Snowbird and Alta are awesome skiing.

If nightlife is your number 1 criteria then Aspen is great. The town is right at the bottom of the mountain. Lots of restaurants and bars. I haven’t skied there in 25 years so someone else would have to tell you how the skiing is there. I don’t remember it being as good as Utah.

Anyone ever been to Taos? I always wanted to check it out.
Taos is a funky little town, the ski area is pretty steep, but snow is Inconsistent. I think it’s El Niño years where they tend to do really well. Not sure I’d recommend flying all the way out for it. I live in the Denver area and it’s a fun occasional road trip during good snow years.
 
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#15
Thanks all, good tips. I personally loved Big Sky the most of my experiences.

I have the Max Pass which covers Solitude/Brighton and hence is my lean, but my friends are looking for a little more livelihood. I'm definitely intrigued by Snowbird / Alta and Park City sounds like it'd be a cool ski town. Too bad you can't drive over the pass in the winter.
 

jbdphi

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#16
Any suggestions? I'm planning a trip this winter. Thinking Utah. I've already done Big Sky, Steamboat, Breck, Vail, Keystone and Arapaho. Looking for something new. Thoughts? Looking for fairly challenging, moderately priced, with a ski town type nightlife as well.
A lot have been named above (particularly Snowbird) but nobody mentioned Jackson Hole, Wyoming. If you want a challenge in terms of difficulty that would be the ticket. Can also access Yellowstone Park via snowmobile as a side trip. Can’t comment on price, town, etc as it has been a long time since I was there.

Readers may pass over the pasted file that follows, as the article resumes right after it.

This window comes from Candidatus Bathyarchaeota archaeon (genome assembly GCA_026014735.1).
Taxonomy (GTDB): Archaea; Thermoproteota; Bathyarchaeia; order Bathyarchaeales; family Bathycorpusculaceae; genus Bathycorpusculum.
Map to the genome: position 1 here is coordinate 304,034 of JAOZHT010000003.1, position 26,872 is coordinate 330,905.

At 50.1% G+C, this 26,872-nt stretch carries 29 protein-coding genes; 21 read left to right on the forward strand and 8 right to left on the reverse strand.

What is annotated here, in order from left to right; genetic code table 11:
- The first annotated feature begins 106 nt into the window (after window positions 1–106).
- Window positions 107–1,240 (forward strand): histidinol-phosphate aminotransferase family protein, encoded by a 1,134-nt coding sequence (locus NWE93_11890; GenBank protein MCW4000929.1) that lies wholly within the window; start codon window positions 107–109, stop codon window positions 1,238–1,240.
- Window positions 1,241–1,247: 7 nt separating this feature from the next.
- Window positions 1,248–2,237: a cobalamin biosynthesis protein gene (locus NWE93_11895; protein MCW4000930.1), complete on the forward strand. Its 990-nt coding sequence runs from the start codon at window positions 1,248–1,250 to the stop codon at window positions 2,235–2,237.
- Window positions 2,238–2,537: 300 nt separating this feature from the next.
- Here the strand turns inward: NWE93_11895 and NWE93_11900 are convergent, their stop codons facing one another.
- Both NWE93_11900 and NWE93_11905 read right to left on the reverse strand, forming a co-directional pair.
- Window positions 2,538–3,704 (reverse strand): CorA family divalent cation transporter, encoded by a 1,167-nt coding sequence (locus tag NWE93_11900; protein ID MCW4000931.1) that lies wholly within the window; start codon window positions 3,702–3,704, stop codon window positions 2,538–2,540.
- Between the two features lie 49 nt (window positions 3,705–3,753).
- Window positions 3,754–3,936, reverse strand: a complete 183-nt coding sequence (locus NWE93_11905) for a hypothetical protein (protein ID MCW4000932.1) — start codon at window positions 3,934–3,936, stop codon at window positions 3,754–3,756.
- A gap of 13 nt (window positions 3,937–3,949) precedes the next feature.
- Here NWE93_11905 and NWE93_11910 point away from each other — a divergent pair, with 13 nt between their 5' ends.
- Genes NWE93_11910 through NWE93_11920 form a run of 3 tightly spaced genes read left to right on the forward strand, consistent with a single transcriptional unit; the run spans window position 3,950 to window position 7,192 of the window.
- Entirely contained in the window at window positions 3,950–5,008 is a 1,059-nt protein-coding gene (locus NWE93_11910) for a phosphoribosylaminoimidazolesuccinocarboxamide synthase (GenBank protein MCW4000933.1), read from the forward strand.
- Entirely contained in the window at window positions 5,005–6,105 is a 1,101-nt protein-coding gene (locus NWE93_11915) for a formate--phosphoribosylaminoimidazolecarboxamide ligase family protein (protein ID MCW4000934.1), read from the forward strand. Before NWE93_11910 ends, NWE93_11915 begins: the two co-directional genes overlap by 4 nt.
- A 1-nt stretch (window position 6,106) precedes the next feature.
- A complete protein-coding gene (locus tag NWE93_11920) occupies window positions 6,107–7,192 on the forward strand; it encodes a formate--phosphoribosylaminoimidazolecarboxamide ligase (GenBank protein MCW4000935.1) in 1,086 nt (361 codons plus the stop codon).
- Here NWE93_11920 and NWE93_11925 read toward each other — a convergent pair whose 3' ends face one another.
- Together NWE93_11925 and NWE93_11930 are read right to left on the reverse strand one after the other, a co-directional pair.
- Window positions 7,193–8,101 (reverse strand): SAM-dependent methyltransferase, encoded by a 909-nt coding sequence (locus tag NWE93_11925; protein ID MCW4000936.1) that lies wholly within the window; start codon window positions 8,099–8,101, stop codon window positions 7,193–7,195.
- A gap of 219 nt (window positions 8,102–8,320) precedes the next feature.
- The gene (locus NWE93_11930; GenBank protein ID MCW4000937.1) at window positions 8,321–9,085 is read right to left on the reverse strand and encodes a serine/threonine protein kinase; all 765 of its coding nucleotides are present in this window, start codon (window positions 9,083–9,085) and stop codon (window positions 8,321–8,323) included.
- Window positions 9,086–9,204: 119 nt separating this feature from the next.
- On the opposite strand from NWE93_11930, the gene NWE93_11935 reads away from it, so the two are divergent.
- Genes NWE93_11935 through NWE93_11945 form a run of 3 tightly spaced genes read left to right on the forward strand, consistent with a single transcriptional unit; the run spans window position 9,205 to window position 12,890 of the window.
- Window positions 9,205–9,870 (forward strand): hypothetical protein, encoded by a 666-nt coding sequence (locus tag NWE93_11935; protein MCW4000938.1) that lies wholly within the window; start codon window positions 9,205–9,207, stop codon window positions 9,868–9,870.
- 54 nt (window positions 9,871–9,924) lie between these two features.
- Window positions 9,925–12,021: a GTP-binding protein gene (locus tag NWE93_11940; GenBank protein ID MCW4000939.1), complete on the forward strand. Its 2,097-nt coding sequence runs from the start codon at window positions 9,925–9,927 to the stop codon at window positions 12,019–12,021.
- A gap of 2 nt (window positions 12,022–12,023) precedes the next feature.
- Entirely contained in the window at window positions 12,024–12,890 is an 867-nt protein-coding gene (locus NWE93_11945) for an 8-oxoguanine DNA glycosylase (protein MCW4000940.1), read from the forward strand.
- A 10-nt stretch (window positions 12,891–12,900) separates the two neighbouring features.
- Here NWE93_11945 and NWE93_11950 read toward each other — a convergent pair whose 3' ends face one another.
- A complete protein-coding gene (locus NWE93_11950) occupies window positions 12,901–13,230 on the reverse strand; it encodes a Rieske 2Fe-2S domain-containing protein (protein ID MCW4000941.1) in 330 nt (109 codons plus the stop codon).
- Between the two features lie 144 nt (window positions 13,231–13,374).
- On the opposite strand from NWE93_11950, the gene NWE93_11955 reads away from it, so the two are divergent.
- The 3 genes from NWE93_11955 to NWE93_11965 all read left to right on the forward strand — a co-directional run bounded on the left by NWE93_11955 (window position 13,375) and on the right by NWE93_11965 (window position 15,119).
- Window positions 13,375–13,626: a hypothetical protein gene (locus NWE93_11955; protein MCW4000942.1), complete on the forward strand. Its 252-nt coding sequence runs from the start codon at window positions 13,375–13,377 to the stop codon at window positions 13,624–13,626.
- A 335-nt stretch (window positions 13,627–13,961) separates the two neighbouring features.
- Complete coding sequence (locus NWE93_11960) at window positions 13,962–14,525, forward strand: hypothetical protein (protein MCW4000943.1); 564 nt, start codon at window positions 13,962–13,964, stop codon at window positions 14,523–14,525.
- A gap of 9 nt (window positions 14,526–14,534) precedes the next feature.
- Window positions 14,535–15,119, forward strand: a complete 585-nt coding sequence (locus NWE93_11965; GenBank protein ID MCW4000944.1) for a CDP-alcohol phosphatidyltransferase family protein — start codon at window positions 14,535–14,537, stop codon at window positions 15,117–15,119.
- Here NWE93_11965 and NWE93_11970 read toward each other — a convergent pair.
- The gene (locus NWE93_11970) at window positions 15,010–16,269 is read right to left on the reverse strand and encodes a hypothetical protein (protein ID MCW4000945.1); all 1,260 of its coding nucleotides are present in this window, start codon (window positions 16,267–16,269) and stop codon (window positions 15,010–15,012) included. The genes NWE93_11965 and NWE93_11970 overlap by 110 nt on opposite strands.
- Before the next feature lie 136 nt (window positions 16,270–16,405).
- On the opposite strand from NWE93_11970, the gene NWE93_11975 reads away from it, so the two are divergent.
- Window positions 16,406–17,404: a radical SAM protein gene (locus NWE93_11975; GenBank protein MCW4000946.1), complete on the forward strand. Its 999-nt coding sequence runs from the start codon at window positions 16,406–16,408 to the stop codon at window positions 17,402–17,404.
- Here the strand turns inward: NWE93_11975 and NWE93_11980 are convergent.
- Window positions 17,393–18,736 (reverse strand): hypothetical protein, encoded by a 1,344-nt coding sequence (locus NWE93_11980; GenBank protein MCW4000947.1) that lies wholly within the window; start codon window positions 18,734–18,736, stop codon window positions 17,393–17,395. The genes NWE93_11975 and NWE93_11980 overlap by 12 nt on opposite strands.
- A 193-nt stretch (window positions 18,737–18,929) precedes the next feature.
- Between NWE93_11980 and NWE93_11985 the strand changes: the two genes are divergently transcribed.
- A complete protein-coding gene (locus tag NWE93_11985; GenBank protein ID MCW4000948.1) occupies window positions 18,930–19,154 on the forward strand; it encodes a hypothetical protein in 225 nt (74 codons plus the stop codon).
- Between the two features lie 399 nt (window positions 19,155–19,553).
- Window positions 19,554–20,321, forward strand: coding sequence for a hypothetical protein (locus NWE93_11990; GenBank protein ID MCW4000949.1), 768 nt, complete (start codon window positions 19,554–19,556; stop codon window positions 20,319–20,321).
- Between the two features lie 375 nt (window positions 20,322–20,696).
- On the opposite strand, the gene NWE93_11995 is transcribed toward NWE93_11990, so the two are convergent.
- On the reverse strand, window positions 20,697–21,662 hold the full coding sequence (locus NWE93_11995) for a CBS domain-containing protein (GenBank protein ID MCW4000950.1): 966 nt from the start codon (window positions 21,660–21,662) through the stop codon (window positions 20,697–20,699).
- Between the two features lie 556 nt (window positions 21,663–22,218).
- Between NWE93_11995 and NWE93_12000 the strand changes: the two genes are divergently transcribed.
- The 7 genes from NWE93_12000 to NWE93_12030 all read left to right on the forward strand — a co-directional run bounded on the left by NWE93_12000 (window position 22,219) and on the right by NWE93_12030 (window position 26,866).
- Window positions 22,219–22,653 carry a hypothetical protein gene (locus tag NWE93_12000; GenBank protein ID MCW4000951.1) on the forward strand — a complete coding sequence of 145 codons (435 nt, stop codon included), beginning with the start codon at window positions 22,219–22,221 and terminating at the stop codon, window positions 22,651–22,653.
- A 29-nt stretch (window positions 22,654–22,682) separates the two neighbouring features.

CTBasketball

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#17
Snowbird is a little pricey and packed. Great mountain tho.

Solitude is very good if you go up top and into the canyons. The hike up Heavenly Ridge is great too.

Brighton is my favorite mountain in Little Cottonwood - cheap and if you know where to go the terrain is better than anywhere. The glades are amazing, lots of nuggets.

Breck is too big and pricey. Town is nice tho. Snow isn’t as good as in Utah.

Jackson Hole is overall great. If you’re going for a little bit of everything.
 
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#19
Thanks all, good tips. I personally loved Big Sky the most of my experiences.

I have the Max Pass which covers Solitude/Brighton and hence is my lean, but my friends are looking for a little more livelihood. I'm definitely intrigued by Snowbird / Alta and Park City sounds like it'd be a cool ski town. Too bad you can't drive over the pass in the winter.
Its only like 40 minutes from park city to Snowbird/Alta. Also Snowbasin is about an hour.
 

SubbaBub

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#21
Based on your previous trips, your best options are:

1. Jackson Hole
2. Whistler
3. Alta/Snowbird
4. Tahoe

JH can be done relatively cheaply if you time it right and has all the skiing/nightlife you can handle.
 

Hankster

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#22
Utah or Lake Tahoe. Both are close to major airports, Salt Lake and Reno.

If Utah, spend a few days at Snowbird and Alta and then a few days in Park City. Great snow. No nightlife at Alta and Snowbird, but pretty good nightlife in Park City. Both areas are about 30 minutes from Salt Lake airport.

Lake Tahoe has great ski areas, Squaw Valley, Alpine Meadows, Heavenly, and Kirkwood. The only problem is snow can be heavy some times. Plus, the resorts are on the Nevada border so there are casinos and you can bet on games during apres ski due to the time difference. And, ski season is actually off season in Lake Tahoe, so lots of places to stay.
Heavenly is nice. Also skied Sierra Ski Ranch. Beginners course. However, they do have a couple of black runs with plenty of moguls(sp). That's the place to go when you want to be alone without pole to pole people. Remembering skiing in shorts there.
 
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#23
Utah or Lake Tahoe. Both are close to major airports, Salt Lake and Reno.